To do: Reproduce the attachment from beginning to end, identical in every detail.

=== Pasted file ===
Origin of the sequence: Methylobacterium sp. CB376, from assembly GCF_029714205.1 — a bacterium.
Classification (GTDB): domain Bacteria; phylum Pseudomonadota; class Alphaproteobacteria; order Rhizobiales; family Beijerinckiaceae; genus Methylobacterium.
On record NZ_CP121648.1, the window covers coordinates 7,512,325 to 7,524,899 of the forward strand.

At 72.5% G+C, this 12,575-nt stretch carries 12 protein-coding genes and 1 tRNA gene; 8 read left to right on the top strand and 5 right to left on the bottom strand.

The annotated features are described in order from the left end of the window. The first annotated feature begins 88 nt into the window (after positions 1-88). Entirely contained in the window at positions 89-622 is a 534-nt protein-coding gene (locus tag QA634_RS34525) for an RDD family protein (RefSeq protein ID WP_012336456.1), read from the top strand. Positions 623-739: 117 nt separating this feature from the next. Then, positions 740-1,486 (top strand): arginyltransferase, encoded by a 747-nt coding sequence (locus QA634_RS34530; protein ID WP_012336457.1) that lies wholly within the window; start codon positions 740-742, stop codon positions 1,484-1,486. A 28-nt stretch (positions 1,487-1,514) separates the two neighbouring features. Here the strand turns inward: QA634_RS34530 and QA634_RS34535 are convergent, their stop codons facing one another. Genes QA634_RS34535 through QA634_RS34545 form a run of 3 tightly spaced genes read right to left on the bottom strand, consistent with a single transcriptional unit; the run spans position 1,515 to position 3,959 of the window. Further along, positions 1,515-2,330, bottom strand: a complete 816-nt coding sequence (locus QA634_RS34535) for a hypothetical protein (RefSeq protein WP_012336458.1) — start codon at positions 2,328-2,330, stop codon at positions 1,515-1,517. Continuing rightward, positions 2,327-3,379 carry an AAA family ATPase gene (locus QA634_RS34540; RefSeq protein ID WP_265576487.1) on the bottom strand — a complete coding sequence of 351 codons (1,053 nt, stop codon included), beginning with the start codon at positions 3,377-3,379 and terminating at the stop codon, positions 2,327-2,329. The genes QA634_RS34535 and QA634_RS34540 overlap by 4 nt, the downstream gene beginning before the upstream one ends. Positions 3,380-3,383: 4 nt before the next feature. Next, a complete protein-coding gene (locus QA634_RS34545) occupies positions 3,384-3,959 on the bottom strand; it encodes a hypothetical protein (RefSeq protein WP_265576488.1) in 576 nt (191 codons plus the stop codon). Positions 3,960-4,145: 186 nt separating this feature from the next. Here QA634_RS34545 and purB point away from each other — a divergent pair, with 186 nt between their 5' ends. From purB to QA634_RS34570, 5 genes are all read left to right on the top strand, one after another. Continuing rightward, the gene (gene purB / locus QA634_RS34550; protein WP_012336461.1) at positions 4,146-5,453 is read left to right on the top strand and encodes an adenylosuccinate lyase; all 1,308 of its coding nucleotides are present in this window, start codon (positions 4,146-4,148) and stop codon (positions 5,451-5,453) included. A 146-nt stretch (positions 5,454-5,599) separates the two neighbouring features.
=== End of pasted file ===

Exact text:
Origin of the sequence: Methylobacterium sp. CB376, from assembly GCF_029714205.1 — a bacterium.
Classification (GTDB): domain Bacteria; phylum Pseudomonadota; class Alphaproteobacteria; order Rhizobiales; family Beijerinckiaceae; genus Methylobacterium.
On record NZ_CP121648.1, the window covers coordinates 7,512,325 to 7,524,899 of the forward strand.

At 72.5% G+C, this 12,575-nt stretch carries 12 protein-coding genes and 1 tRNA gene; 8 read left to right on the top strand and 5 right to left on the bottom strand.

The annotated features are described in order from the left end of the window. The first annotated feature begins 88 nt into the window (after positions 1-88). Entirely contained in the window at positions 89-622 is a 534-nt protein-coding gene (locus tag QA634_RS34525) for an RDD family protein (RefSeq protein ID WP_012336456.1), read from the top strand. Positions 623-739: 117 nt separating this feature from the next. Then, positions 740-1,486 (top strand): arginyltransferase, encoded by a 747-nt coding sequence (locus QA634_RS34530; protein ID WP_012336457.1) that lies wholly within the window; start codon positions 740-742, stop codon positions 1,484-1,486. A 28-nt stretch (positions 1,487-1,514) separates the two neighbouring features. Here the strand turns inward: QA634_RS34530 and QA634_RS34535 are convergent, their stop codons facing one another. Genes QA634_RS34535 through QA634_RS34545 form a run of 3 tightly spaced genes read right to left on the bottom strand, consistent with a single transcriptional unit; the run spans position 1,515 to position 3,959 of the window. Further along, positions 1,515-2,330, bottom strand: a complete 816-nt coding sequence (locus QA634_RS34535) for a hypothetical protein (RefSeq protein WP_012336458.1) — start codon at positions 2,328-2,330, stop codon at positions 1,515-1,517. Continuing rightward, positions 2,327-3,379 carry an AAA family ATPase gene (locus QA634_RS34540; RefSeq protein ID WP_265576487.1) on the bottom strand — a complete coding sequence of 351 codons (1,053 nt, stop codon included), beginning with the start codon at positions 3,377-3,379 and terminating at the stop codon, positions 2,327-2,329. The genes QA634_RS34535 and QA634_RS34540 overlap by 4 nt, the downstream gene beginning before the upstream one ends. Positions 3,380-3,383: 4 nt before the next feature. Next, a complete protein-coding gene (locus QA634_RS34545) occupies positions 3,384-3,959 on the bottom strand; it encodes a hypothetical protein (RefSeq protein WP_265576488.1) in 576 nt (191 codons plus the stop codon). Positions 3,960-4,145: 186 nt separating this feature from the next. Here QA634_RS34545 and purB point away from each other — a divergent pair, with 186 nt between their 5' ends. From purB to QA634_RS34570, 5 genes are all read left to right on the top strand, one after another. Continuing rightward, the gene (gene purB / locus QA634_RS34550; protein WP_012336461.1) at positions 4,146-5,453 is read left to right on the top strand and encodes an adenylosuccinate lyase; all 1,308 of its coding nucleotides are present in this window, start codon (positions 4,146-4,148) and stop codon (positions 5,451-5,453) included. A 146-nt stretch (positions 5,454-5,599) separates the two neighbouring features.